Cabinet has approved the re-bundling of Zesa Holdings as part of measures to arrest the high cost of running the business, and potentially result in the power tariff coming down or remaining at the current average rate of USc9,86 per kilowatt hour.
This was said by the Permanent Secretary in the Ministry of Energy and Power Development, Mr Partson Mbiriri, yesterday during the "Power and energy discussion -- energy nexus in the field to industry value chain energy provision in the agriculture sector".
The discussion took place at the Harare Agricultural Show yesterday.
Government unbundled Zesa first in 1997 and later in 2006.
The unbundling created five companies namely Powertel Communications, Zimbabwe Electricity and Transmission Distribution Company (ZETDC), Zimbabwe Power Company (ZPC), Zesa Enterprises (Zent) and Zesa Holdings.
Further, Government set up the Rural Electrification Agency (REA) and the Zimbabwe Regulatory Authority (Zera).
But the unbundling of the power utility is now blamed for exerting more costs on the company and the tariff, as all executives get huge salaries and obnoxious perks such as top-of-the-range vehicles.
Said Mr Mbiriri: "Zesa used to be one company. But we created eight entities out of the one company and each one has a chief executive (officer), if not several chiefs; and each one has a vehicle which matches the title.
"The costs are too high. Cabinet has decided we shall revert to one Zesa. We will have a few chiefs (and) the costs will come down. It will not be a popular decision (with the management).
"For Zesa Holdings and its four subsidiaries, we are in the process of amalgamating them. That will have a telling impact on the tariff. I am not saying the tariff will come down, but we might hold on to where we are as we will have a leaner administration."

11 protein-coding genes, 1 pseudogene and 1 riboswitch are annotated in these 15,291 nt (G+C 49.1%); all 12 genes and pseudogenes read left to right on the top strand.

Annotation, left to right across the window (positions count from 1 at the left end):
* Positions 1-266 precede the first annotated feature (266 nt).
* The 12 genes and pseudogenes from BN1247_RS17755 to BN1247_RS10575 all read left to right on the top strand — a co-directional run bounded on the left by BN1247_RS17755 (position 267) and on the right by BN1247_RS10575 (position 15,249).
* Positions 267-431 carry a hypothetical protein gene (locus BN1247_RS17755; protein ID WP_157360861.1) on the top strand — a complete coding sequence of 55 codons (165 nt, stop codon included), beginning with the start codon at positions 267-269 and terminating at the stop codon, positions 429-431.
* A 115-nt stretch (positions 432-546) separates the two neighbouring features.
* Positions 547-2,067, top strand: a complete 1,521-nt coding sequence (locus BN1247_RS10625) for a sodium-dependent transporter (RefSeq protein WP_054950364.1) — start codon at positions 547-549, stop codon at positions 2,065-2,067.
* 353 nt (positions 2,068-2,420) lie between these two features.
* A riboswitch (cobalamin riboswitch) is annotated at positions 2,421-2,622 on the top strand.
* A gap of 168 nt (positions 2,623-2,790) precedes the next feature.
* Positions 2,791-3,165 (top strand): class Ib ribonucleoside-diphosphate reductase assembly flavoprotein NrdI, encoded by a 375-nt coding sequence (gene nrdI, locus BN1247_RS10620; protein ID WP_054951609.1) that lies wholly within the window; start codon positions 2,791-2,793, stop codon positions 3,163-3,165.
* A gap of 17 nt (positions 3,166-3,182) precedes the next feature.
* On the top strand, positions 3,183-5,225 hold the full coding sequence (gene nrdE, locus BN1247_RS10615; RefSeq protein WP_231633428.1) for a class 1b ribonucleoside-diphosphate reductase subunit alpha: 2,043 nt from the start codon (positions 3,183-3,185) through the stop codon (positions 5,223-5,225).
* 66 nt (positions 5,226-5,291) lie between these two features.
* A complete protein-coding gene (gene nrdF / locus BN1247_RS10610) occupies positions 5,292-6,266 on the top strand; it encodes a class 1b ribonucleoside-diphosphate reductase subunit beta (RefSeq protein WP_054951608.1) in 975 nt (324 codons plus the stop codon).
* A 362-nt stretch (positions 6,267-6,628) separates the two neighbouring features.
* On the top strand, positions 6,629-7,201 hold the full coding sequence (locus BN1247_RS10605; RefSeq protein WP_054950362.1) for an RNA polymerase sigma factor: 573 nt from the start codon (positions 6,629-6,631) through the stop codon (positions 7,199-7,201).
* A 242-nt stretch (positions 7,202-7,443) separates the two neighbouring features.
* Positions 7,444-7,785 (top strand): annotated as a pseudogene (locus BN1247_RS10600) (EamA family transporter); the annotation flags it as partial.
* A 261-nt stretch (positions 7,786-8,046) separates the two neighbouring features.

Apart from several chief executives, all of the companies under Zesa Holdings have separate departments such as marketing, human resources, accounts and public relations.
Mr Mbiriri said such duplication of roles was unfortunate and should be stopped.
However, market watchers say while the move to re-bundle Zesa is welcome, it will have a few challenges particularly related to termination benefits for the head honchos who will require humongous sums of money.
But others say while the concern was legitimate in the short-term, there are several benefits associated with cutting the wage bill in the long-term.
Meanwhile, Mr Mbiriri encouraged farmers to use electricity at night when irrigating their crops since it will be cheaper than peak periods.
During off-peak periods, Zesa charges 4c per kWh while the average rate for peak periods is USc9,86 per kWh.
This has seen farmers complaining that the tariff is too high for them and consequently uneconomic.
Said Mr Mbiriri: "If we have a different tariff for day and night, farmers can choose when to irrigate their crops.
"Not many farmers like that but they should use power during the off-peak when we are not importing electricity and when we also have more electricity at night because our industry is not working to capacity.
"At night we are forced to shut down some units at Kariba (South Power Station) because we will be low on demand for electricity. But I suppose in the economy that we are envisaging, there will be demand for electricity at night."
He also said old power generating plants, together with transformers that are up to 40 years old, are conspiring to keep the power tariff high.
Ideally, a transformer should be used for 25 years. Zesa is currently replacing some old transformers but that will depend on the availability of foreign currency.